Nanotechnology Today

How Close Are We To Molecular Manufacturing? (and Other Happenings in the World of Nanotechnology)

Thursday, November 14, 2013

How Cool Is This???

They alway say - it's not what you know, it's who you know.

Thankfully, I know enough people to put me in this position . . .


Friday, November 1, 2013

Should We Be More Than a Little Scared?

I know that I often write to promote the happenings in the Nanotech world - and it's usually positive.  But today I wonder whether we shouldn't be a little more cautious with what we do.

The Wilson Center has published an updated survey of products which (may) contain nano materials (list available here). They have varying levels of confirmation, from Category 1 (Extensively verified claim) to Category 5 (not advertised by manufacturer).  In reviewing some of the products, I came across Benny the Bear, a Category 2 (Verified Claim) which is a stuffed bear which claims:

“With the additive of Silver Nanoparticles, our product has been clinically proven to fight against harmful bacteria, molds and mites.” “This technology is widely seen in the medical industry. Silver Nanotechnology is being used to coat surgical tables and equipment to thwart micro organisms.”

Scientists reviewed various products and as relates to the stuffed bear found:

Fabrics, a plush toy, and cleaning products were most likely to release silver. Silver leached mainly via dissolution and was facilitated in media with high salt concentrations. Levels of silver to which children may potentially be exposed during the normal use of these consumer products is predicted to be low, and bioavailable silver is expected to be in ionic rather than particulate form.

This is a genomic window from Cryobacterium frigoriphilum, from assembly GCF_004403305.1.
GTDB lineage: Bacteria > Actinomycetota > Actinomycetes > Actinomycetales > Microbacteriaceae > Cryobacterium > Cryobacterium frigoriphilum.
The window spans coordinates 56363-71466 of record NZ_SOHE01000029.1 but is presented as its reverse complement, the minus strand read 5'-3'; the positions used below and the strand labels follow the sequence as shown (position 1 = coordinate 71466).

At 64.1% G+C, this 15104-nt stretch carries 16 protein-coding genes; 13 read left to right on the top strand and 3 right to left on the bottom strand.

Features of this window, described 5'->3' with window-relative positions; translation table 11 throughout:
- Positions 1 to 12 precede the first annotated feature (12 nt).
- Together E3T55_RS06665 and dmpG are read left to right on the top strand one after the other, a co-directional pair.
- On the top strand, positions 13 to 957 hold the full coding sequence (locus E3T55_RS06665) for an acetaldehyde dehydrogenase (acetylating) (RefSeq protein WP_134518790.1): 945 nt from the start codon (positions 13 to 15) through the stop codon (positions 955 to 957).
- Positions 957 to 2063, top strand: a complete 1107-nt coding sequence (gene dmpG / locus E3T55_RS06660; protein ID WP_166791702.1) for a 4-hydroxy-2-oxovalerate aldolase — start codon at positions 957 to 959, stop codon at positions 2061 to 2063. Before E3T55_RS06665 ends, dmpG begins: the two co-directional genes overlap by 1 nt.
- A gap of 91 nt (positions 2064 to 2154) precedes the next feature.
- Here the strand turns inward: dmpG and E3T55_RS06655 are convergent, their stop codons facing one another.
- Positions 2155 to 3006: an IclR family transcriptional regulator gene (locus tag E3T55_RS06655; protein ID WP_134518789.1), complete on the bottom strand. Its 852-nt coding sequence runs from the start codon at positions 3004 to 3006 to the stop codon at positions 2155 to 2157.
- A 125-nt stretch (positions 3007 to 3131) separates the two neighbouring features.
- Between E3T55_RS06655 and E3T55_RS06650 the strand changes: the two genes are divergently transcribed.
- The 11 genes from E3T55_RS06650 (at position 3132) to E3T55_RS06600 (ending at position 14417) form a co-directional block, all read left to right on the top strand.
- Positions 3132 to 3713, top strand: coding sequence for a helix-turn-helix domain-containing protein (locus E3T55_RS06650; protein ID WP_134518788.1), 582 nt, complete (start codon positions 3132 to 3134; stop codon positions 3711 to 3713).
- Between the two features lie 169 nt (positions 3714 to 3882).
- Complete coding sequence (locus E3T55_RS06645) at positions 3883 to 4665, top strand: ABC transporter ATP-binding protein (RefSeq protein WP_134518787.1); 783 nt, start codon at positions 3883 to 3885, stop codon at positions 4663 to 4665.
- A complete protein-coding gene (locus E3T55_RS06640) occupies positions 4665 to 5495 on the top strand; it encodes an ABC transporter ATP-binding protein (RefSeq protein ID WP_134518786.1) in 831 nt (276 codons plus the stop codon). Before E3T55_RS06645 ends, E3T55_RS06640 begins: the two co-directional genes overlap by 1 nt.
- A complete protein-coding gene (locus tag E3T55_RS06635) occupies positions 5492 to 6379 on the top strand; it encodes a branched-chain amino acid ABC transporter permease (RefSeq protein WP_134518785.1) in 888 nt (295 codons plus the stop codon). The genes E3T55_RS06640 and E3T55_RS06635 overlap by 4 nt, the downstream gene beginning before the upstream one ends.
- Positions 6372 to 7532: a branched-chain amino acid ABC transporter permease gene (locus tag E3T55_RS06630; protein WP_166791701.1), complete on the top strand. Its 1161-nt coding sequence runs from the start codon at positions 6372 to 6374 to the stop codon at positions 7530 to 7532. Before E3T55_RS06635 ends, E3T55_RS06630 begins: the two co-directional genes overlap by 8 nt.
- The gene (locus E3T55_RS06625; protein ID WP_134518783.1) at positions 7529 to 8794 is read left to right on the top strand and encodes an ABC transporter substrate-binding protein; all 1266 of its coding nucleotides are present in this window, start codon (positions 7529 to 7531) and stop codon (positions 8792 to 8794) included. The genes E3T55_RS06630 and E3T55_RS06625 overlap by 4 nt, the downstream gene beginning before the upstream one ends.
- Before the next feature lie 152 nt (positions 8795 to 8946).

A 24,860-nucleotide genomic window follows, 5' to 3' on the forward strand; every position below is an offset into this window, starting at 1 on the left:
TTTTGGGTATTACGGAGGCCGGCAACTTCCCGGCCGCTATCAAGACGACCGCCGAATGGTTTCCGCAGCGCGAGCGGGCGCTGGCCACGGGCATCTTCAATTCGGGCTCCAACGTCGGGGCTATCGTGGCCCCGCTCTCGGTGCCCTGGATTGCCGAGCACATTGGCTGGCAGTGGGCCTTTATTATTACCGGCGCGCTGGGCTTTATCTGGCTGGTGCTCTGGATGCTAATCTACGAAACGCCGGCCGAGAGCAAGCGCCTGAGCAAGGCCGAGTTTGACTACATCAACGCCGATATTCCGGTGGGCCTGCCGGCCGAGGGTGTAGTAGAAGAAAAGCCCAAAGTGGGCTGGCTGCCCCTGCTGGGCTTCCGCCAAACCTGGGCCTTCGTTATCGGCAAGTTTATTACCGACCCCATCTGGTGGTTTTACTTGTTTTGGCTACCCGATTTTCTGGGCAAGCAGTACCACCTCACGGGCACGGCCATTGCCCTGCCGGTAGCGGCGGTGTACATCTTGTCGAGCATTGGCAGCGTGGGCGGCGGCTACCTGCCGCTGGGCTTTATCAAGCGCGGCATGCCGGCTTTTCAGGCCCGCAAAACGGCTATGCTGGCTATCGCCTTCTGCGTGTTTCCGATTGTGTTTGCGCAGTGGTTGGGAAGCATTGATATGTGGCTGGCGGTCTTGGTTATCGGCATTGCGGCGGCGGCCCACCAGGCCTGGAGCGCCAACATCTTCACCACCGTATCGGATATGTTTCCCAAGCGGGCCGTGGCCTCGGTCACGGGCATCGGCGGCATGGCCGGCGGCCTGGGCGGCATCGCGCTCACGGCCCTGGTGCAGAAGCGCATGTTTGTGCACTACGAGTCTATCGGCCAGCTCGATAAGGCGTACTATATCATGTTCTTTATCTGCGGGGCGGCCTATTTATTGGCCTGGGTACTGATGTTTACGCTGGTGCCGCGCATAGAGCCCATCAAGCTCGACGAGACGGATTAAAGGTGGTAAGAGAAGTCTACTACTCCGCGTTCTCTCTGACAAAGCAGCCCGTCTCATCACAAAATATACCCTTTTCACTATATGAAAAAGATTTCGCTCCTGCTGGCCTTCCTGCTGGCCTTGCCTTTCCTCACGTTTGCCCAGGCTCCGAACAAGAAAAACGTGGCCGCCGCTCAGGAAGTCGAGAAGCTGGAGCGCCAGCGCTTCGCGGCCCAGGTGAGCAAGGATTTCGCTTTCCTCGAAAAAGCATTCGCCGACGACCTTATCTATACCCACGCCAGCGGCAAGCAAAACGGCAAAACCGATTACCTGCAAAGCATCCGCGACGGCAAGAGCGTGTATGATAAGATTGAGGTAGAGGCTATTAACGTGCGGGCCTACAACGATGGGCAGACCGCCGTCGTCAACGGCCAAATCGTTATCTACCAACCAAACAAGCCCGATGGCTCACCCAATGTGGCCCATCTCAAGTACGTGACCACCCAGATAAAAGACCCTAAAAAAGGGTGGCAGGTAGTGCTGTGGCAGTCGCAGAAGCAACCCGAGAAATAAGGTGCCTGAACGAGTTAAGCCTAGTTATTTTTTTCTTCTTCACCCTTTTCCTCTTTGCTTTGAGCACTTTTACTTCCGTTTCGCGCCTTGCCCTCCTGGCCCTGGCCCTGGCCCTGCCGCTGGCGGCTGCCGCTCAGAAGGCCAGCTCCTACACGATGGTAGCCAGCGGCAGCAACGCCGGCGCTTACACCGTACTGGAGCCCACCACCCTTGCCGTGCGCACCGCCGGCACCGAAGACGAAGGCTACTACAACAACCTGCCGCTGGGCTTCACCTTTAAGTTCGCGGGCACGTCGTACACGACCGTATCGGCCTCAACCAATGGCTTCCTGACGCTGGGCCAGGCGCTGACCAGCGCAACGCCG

The question, of course, is whether the fact that the low potential exposure levels is a good thing or a bad thing.  The company, of course, would like to claim that exposure is high - as they advertise the bear as exposing children to the benefits of nano silver, which is "clinically proven to fight against harmful bacteria, molds and mites."  Perhaps scientists would prefer otherwise.

The unspoken danger, of course, is that in addition to fighting against harmful bacteria, nano silver also kills beneficial bacteria - many of which live on and inside the human body and which are necessary for humans to maintain health.

I recently read an article discussing issues with over exposure to antibiotics and the negative consequences.  One example, was a gentleman who had an ear infection (one ear only) that simply could not be treated by medical doctors.  It turns out, the gentleman cured himself.  He (and don't ask why) pulled some ear wax out of his healthy ear and placed it in his infected ear.  Sure enough, the infection (that had been impervious to antibiotics) was cured.  What was the secret?  You guessed it - bacteria.  The bacteria that lived in his healthy ear (and presumably in his infected ear prior to the infection) warded off the dangerous bacteria/microorganisms and kept his ear environment in good health.